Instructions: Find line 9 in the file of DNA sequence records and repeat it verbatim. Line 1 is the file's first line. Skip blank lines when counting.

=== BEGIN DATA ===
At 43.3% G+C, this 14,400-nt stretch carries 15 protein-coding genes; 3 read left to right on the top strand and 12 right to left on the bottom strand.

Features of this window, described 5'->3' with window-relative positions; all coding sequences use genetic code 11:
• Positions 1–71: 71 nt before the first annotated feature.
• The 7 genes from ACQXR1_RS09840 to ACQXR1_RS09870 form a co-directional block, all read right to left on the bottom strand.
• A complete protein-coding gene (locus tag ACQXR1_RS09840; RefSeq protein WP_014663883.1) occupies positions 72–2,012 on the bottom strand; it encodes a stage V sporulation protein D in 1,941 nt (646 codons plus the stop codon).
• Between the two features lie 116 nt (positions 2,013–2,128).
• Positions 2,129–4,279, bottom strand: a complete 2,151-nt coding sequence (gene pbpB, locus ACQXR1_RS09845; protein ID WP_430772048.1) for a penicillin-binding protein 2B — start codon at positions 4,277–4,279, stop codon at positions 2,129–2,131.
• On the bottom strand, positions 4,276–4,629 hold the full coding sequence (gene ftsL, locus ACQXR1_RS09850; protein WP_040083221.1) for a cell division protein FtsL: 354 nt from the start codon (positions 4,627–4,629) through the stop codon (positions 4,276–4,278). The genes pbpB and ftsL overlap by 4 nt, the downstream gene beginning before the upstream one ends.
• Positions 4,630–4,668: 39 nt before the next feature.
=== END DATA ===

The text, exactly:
• Positions 4,630–4,668: 39 nt before the next feature.